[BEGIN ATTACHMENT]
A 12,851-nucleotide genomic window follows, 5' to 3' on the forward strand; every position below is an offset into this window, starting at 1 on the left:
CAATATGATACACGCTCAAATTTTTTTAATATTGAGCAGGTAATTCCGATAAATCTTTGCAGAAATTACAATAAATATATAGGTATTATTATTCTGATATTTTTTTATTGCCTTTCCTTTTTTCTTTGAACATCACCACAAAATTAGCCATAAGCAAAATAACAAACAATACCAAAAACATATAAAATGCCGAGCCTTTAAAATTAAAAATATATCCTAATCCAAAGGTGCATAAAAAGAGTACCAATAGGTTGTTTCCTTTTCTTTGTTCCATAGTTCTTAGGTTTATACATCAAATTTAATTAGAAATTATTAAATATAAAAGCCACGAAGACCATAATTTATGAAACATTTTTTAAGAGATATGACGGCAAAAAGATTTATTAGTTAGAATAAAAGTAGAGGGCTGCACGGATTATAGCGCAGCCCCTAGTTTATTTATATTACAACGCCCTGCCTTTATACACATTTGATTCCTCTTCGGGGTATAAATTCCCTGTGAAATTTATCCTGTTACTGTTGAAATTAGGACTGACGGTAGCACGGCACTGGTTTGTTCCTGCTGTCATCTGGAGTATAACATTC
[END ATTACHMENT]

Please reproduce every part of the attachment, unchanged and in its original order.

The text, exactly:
A 12,851-nucleotide genomic window follows, 5' to 3' on the forward strand; every position below is an offset into this window, starting at 1 on the left:
CAATATGATACACGCTCAAATTTTTTTAATATTGAGCAGGTAATTCCGATAAATCTTTGCAGAAATTACAATAAATATATAGGTATTATTATTCTGATATTTTTTTATTGCCTTTCCTTTTTTCTTTGAACATCACCACAAAATTAGCCATAAGCAAAATAACAAACAATACCAAAAACATATAAAATGCCGAGCCTTTAAAATTAAAAATATATCCTAATCCAAAGGTGCATAAAAAGAGTACCAATAGGTTGTTTCCTTTTCTTTGTTCCATAGTTCTTAGGTTTATACATCAAATTTAATTAGAAATTATTAAATATAAAAGCCACGAAGACCATAATTTATGAAACATTTTTTAAGAGATATGACGGCAAAAAGATTTATTAGTTAGAATAAAAGTAGAGGGCTGCACGGATTATAGCGCAGCCCCTAGTTTATTTATATTACAACGCCCTGCCTTTATACACATTTGATTCCTCTTCGGGGTATAAATTCCCTGTGAAATTTATCCTGTTACTGTTGAAATTAGGACTGACGGTAGCACGGCACTGGTTTGTTCCTGCTGTCATCTGGAGTATAACATTC